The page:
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Fr Terry writes:

Because the gospel today (John 13.31-35) is about love, and is very short, we might not notice something about it that is rather odd.

We hear Jesus speak movingly about love. He places love as central commandment that should characterise the lives of his followers. And yet – here is the strange thing – this commandment comes immediately after a betrayal, for our gospel passage opens with the words: ‘When Judas had gone …’ In fact, only a few verses earlier (v 21) Jesus tells the disciples: ‘One of you will betray me.’

When Judas had gone ….This tells us that Jesus knew that the end was approaching, and that it would not be pleasant. Think of it. A disciple from his own circle has first embezzled the money they pooled in the common purse. This same person has then gone on to betray him for a bribe. Jesus has been tailed by spies, misrepresented and calumnied. An ordinary human response at this point might be to give way to bitterness, recrimination and despair. But this does not happen. Instead Jesus talks about the importance of love.

It is a revealing sign of the strength and steadfastness of Christ, of his inner character, that at a moment like this he does not give in to fear, but turns, ever more urgently, to his central message, love. Love is what he came for, and love is what motivates him. This little scene, with the door closing behind the betrayer and Jesus turning to his followers to speak of love, is a wonderful revelation of the soul of Christ.

What about us? If we are there in that room for a moment, then we hear Jesus speak the words, ‘Just as I have loved you, you also must love one another’ (v. 34). You are right if you feel a little daunted. How can we have the limitless love of Christ? The patience, the perseverance, the ability to go (in the phrase he taught us) the second mile? We might even have the words of today’s first reading ringing in our ears, when Paul and Barnabas say: ‘We all have to experience many hardships before we enter the kingdom of God’ (Acts 14.22).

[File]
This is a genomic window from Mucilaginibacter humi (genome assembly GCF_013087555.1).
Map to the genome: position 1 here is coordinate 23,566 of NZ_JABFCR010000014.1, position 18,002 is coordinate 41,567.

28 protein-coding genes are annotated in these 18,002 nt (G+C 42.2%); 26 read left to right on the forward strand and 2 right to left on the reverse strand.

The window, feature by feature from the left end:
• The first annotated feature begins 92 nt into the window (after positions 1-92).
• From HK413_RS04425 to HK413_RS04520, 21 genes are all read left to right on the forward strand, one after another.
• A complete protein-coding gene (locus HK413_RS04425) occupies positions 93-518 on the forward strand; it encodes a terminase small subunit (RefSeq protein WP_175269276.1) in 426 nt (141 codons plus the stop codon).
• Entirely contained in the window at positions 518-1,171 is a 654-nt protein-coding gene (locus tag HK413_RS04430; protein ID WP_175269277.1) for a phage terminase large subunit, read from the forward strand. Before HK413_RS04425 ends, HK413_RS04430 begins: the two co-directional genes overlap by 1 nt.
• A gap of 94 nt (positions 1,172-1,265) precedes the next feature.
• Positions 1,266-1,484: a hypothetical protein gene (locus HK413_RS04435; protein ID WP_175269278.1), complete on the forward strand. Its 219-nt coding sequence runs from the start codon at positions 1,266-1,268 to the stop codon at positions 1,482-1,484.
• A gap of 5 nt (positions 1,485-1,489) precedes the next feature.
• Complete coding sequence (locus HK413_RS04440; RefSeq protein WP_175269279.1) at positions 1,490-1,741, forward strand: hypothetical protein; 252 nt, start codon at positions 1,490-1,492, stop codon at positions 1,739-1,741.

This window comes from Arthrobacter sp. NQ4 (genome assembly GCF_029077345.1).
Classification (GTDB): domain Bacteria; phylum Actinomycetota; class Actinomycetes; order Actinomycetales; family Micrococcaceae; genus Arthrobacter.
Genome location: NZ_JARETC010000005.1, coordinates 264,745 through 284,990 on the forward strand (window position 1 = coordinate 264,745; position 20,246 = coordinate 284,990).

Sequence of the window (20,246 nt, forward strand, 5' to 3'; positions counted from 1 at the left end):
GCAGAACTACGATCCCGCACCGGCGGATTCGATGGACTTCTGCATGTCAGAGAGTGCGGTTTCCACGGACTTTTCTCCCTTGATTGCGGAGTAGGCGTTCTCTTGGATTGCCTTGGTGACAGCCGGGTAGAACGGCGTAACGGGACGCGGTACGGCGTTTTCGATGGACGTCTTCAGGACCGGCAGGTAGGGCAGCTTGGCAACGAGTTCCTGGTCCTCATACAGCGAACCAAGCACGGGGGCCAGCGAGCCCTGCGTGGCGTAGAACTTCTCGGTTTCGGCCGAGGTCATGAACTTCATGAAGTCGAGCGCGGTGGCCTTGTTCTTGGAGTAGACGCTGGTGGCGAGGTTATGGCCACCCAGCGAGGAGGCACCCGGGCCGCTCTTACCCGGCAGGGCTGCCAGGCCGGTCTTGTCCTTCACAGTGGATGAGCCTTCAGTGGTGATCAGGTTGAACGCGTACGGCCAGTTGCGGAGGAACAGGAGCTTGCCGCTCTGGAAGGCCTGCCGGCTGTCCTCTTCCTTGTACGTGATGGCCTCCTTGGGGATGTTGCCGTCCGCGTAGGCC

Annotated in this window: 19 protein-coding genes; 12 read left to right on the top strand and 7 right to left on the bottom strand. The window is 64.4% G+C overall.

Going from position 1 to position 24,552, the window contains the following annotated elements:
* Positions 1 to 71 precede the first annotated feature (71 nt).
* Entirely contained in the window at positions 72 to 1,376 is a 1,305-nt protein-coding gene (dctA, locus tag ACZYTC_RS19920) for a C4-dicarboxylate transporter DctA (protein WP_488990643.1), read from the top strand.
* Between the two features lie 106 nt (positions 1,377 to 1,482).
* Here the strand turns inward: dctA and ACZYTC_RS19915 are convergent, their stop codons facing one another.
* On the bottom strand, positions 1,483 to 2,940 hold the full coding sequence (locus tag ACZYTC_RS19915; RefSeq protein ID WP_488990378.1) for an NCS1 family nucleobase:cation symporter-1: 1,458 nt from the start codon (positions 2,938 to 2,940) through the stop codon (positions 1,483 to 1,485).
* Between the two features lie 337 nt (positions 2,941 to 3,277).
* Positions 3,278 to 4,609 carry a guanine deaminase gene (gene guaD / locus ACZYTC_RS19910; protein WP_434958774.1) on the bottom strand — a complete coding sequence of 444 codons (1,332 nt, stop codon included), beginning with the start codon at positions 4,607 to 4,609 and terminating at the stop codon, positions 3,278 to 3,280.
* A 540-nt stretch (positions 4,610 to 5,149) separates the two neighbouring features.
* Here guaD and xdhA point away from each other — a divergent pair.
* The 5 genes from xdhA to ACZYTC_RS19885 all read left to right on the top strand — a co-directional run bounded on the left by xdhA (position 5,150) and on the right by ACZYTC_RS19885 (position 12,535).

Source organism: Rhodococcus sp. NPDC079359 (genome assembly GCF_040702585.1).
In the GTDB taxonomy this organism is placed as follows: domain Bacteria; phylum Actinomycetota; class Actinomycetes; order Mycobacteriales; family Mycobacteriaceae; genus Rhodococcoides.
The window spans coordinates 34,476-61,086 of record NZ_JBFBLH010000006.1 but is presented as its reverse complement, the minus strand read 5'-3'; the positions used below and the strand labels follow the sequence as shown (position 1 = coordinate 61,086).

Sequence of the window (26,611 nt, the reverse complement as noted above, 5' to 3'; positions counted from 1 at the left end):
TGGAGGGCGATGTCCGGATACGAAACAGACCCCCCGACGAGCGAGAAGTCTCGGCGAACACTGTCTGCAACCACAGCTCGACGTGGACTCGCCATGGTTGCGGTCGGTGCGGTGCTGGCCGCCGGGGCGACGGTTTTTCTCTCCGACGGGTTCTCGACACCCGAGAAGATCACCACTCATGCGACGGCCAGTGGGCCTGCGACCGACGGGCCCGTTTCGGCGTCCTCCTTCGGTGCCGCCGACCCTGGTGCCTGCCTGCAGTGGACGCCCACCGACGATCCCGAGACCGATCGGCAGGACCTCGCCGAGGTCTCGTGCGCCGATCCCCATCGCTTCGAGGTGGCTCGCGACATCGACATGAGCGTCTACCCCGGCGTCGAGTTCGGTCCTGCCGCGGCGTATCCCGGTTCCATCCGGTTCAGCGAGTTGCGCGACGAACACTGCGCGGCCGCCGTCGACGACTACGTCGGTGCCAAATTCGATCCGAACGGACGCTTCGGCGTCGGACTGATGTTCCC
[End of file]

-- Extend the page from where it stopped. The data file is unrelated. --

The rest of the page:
The American priest and author Richard John Neuhaus wrote about the faith of Pope John XXIII. Pope John would say to himself each day, as he got up, the same verse from scripture, ‘New every morning are the mercies of the Lord’ (Lam. 3.22-23). Comments Neuhaus, ‘Without that assurance, the unpredictability of the future would paralyze him.’ There, I think, you have it in a nutshell. Looking to the future, we wonder, quite rightly, if we will ever have the resources. Yet we can only live one day at a time, and the whole promise of our faith is one of communion with God. God came among us in Christ and Christ comes among us now in the Mass, so that we might enter deeply into that mystery which is God. And God is love. So yes, we dare to try to follow Christ in love, to love as he loved, but we do so trusting in the grace of God, and in doing so, we set out each day afresh.

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